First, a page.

April 18th is the deadline for filing taxes. But after the crunch—and perhaps a collective sigh of relief from taxpayers—the IRS’s work continues. That includes identifying a small percentage of returns to examine more carefully. These audits help ensure a fair tax system and reduce the $450 billion gross tax gap—the difference between the amount of taxes owed and the amount of taxes paid voluntarily and on time. [2/9: The sentence on the size of the tax gap has been edited due to an error in the earlier post.]
So, who gets an audit notice, and who just gets a refund? With tax season upon us, today’s WatchBlog explores the IRS’s audit selection process.
Will I be audited?
The IRS generally tries to audit tax returns that are most likely to have problems. These could include returns claiming certain tax credits, like the Earned Income Tax Credit, or returns from people who have high incomes but fail to file a return.
And if an audit shows you owe more? You’ll get prioritized for collections. High priorities for collection include federal employees who haven’t filed or paid their taxes.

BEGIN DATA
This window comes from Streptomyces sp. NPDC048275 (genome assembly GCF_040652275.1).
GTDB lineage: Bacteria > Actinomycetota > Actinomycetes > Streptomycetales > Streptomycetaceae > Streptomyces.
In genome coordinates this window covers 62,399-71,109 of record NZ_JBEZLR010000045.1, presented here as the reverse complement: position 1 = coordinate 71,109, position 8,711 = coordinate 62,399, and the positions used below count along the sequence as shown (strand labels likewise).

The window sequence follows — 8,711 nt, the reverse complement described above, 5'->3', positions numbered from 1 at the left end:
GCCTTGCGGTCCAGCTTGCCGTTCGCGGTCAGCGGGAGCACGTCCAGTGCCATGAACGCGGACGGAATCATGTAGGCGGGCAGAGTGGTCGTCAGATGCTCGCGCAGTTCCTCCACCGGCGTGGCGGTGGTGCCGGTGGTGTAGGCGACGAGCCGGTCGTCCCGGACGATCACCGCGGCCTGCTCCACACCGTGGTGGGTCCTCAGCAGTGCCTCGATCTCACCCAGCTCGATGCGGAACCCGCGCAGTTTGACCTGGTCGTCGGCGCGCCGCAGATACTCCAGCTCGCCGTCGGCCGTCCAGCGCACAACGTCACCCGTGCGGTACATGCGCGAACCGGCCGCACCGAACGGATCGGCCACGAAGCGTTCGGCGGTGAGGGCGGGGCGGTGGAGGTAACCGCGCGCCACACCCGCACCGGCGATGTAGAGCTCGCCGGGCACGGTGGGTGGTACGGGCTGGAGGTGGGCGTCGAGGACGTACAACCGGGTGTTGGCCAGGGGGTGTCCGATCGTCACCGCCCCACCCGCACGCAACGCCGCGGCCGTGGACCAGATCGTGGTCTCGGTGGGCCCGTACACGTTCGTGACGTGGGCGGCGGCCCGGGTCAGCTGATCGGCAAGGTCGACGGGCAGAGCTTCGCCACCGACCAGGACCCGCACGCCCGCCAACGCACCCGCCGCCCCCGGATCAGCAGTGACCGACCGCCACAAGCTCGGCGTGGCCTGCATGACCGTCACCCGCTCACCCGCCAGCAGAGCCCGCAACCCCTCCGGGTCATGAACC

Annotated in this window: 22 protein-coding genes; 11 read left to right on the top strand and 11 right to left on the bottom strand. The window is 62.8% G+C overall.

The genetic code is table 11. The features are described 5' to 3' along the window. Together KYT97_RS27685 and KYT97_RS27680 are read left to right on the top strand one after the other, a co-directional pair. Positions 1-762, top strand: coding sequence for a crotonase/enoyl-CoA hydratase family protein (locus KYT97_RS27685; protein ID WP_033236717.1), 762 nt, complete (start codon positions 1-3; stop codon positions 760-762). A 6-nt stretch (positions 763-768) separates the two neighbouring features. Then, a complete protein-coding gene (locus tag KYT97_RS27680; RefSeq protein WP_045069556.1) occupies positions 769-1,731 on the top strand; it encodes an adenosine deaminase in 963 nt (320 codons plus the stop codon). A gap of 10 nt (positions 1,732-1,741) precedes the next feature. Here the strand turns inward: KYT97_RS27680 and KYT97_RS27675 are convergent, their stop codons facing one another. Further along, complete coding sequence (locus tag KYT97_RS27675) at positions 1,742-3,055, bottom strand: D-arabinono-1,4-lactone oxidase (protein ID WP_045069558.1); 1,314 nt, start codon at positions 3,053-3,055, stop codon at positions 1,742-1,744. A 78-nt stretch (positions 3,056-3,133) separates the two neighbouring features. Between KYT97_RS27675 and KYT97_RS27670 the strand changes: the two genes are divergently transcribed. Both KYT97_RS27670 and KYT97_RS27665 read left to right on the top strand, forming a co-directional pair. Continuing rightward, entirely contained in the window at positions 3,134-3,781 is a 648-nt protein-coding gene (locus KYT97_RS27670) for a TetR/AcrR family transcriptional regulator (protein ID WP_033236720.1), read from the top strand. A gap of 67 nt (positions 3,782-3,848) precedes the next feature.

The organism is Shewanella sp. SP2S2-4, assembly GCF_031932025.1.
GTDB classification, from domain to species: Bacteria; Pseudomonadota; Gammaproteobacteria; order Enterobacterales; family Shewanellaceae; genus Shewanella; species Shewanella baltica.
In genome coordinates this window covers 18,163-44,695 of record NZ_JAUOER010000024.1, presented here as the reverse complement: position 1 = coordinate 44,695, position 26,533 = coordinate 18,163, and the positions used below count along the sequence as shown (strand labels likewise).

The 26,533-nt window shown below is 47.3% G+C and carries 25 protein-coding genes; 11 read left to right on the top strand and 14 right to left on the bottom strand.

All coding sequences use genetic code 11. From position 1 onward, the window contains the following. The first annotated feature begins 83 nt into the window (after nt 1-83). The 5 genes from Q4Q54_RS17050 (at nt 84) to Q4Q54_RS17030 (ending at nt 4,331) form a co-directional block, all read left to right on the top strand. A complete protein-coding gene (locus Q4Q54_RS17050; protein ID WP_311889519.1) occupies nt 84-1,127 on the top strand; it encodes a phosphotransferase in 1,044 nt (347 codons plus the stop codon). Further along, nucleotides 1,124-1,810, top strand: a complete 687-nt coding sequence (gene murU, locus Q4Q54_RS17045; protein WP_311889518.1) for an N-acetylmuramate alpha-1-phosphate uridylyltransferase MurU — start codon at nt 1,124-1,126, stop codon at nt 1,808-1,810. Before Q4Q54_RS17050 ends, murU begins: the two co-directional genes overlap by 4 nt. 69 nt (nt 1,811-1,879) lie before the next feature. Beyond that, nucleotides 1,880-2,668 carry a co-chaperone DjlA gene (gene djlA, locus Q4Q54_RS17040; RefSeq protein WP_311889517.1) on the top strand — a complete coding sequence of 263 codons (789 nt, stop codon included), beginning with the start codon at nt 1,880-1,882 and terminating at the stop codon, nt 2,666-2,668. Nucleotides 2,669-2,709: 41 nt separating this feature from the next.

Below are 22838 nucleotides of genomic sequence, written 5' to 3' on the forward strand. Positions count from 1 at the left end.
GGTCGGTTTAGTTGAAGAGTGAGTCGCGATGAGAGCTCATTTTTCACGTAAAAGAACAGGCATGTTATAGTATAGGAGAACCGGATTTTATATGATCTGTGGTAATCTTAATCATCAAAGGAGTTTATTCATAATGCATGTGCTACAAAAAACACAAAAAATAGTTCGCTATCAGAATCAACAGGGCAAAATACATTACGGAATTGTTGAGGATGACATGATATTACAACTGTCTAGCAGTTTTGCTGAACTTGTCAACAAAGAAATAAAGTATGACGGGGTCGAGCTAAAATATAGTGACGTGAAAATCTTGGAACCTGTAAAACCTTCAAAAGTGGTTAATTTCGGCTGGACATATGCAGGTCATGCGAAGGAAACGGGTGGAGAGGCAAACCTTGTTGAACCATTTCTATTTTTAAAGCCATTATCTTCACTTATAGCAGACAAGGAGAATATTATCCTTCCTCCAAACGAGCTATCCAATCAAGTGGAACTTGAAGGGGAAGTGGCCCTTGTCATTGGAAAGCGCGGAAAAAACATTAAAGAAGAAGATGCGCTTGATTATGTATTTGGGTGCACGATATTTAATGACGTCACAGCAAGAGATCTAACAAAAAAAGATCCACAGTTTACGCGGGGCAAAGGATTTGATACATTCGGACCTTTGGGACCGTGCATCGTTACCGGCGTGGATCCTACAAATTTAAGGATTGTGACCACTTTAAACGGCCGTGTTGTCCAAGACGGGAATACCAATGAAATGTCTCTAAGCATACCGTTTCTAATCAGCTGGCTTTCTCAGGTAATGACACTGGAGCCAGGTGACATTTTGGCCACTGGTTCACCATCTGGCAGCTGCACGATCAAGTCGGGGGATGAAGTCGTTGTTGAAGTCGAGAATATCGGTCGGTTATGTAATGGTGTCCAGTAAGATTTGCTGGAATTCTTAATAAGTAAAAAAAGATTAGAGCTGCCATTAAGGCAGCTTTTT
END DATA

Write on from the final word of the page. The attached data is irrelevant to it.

If this happens to you, you’ll know. The IRS may robo-call you or send you one or more letters asking for some kind of response. In some cases, you may end up talking with an IRS official in person or on the phone.
But note: the IRS never initiates contact or requests personal or financial information by email, text message, or social media channels. And scammers can alter caller ID to make it look like the IRS is calling. If you receive an email, text, or contact through social media, or get a suspicious sounding call, you should report it.
(Excerpted from GAO-16-103)
If you are audited, you’re not alone. Millions of taxpayers go through the audit and collection process each year.
Part of the IRS’s mission is enforcing tax laws with fairness and integrity to all. So it’s important that the IRS has clear policies and procedures to guide its employees on how to enforce tax laws.
However, that hasn’t always been the case. In 2015 and 2016, we found that the IRS didn’t always document why it selected people for audit or how the selection processes should work. That raises the risk that IRS staff may not understand how to select people for audits or apply the same selection standards to everyone.
Keeping the faith
For taxpayers to have faith in the tax system, the IRS must ensure that it enforces tax laws with fairness and integrity to all. To this end, we made a number of recommendations to the IRS, which it agreed with and is taking steps to implement.